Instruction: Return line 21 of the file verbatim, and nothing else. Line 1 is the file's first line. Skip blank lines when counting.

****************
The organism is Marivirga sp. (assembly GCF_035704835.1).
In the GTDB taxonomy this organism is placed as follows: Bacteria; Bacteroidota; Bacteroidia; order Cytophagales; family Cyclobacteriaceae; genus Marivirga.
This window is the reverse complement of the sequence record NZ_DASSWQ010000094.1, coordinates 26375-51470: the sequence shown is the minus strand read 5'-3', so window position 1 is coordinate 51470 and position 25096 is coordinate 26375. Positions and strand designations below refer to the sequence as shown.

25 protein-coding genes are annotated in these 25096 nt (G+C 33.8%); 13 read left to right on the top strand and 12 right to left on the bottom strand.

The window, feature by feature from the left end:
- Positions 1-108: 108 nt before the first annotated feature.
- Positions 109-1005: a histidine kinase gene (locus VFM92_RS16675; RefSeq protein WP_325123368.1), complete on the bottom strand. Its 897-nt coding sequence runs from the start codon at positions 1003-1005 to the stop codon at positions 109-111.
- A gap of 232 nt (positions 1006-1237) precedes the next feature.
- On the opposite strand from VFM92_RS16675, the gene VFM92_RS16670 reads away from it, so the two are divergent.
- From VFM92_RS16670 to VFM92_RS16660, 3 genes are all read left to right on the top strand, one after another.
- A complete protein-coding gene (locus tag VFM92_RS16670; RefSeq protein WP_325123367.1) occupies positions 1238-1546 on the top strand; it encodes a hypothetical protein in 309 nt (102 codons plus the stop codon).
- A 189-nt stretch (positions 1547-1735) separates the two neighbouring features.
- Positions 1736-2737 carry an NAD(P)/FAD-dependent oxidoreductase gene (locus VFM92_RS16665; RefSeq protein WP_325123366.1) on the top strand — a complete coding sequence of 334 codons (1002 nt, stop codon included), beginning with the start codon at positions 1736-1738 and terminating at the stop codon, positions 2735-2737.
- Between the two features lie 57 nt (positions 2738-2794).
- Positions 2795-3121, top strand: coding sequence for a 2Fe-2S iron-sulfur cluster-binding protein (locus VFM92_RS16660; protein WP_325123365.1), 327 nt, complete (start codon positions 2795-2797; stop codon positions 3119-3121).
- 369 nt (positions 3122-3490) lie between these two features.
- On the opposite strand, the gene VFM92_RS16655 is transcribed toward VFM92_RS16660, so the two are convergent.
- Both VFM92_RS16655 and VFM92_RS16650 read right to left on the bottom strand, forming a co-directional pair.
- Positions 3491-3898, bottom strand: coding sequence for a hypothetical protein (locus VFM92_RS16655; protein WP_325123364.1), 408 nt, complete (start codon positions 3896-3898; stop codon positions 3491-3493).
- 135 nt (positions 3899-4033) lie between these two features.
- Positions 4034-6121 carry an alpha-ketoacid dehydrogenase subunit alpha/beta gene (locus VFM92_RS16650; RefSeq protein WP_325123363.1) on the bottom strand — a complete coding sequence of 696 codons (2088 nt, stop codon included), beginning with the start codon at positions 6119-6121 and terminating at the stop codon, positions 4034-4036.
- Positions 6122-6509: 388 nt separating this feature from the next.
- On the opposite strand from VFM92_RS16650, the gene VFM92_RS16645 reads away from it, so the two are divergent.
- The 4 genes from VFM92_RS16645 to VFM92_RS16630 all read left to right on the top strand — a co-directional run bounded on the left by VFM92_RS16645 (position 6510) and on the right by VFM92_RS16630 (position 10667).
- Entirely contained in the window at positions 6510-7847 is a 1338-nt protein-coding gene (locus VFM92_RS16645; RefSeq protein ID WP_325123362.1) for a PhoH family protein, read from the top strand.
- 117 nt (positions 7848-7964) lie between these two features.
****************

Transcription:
- Positions 4034-6121 carry an alpha-ketoacid dehydrogenase subunit alpha/beta gene (locus VFM92_RS16650; RefSeq protein WP_325123363.1) on the bottom strand — a complete coding sequence of 696 codons (2088 nt, stop codon included), beginning with the start codon at positions 6119-6121 and terminating at the stop codon, positions 4034-4036.